At my July card show, I ran across one dealer who had a small quantity of 2017 Pro Debut cards for a quarter a pop, so I went through and found 25 of them which were (in the following order) Mets prospects, Orioles prospects, guys I’ve seen in person, guys I’ve at least heard of.

Since I hadn’t seen a whole lot about these cards out on the Blogosphere, I figured I’d share some of them with you.

As you might expect 2017 Topps Pro Debut is a lot like 2017 Topps.

The main differences are the minor league logos, of course, and that the card front isn’t completely glossy; the player’s image is glossy, the background is matte.

Like regular Topps, Pro Debut includes social media info, where applicable.

Dominic Smith, of course, falls into the category of “Mets Prospect”. He’s been with the New York Mets for about a month as the Mets try to figure out which players they can count on if they want to be contenders in 2018.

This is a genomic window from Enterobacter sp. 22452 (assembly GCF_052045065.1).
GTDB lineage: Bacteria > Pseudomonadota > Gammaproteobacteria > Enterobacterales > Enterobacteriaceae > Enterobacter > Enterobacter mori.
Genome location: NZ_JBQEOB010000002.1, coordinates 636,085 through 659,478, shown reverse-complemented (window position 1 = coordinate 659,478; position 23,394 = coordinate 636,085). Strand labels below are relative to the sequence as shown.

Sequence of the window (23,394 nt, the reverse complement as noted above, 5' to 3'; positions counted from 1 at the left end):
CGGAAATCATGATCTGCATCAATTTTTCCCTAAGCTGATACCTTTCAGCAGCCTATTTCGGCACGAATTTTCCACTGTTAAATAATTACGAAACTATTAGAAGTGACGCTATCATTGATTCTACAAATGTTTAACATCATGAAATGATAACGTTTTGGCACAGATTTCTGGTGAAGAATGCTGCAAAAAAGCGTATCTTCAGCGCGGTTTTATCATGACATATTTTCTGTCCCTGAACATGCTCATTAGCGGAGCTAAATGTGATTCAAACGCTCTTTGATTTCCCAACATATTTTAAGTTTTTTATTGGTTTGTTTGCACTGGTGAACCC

Bradley Zimmer recently made headlines for the wrong reasons; in trying to avoid a tag on a play at first, he got his hand stepped on by Chris Davis and he is out for the season. I have to admit, I was at least relieved that it was a tag play; if he was one of those guys who thought that you can beat out a throw on a force play by sliding head-first rather than running through the base, well…

Zimmer falls into the “guys I’d heard of” category.

Brent Honeywell is also a “guy I’d heard of”. He’s one of the top pitching prospects in the Majors and, God bless him, he throws a screwball. Somewhere up there Tug McGraw is smiling.

I don’t know if he’s related, but there was a Brent Honeywell who pitched in the Pirates organization from 1988 to 1990 and YESTERDAY WAS HIS BIRTHDAY! Happy Birthday, original Brent Honeywell.

Here’s my sole Oriole prospect. Cristian Alvarado’s 2017 stats at Hi-A Frederick weren’t awe-inspiring, but one hopes that he can find his way to Baltimore because goodness knows they need the pitching.

Mets prospect David Thompson was their 4th round pick in 2015, and Baseball America ranked him as the team’s #31 prospect after the 2016 season.

Phillies prospect Nick Williams says “Everything’s better with bacon on it!” I would like to differ; I’ve had a chocolate bar with bacon bits in it and I was not impressed.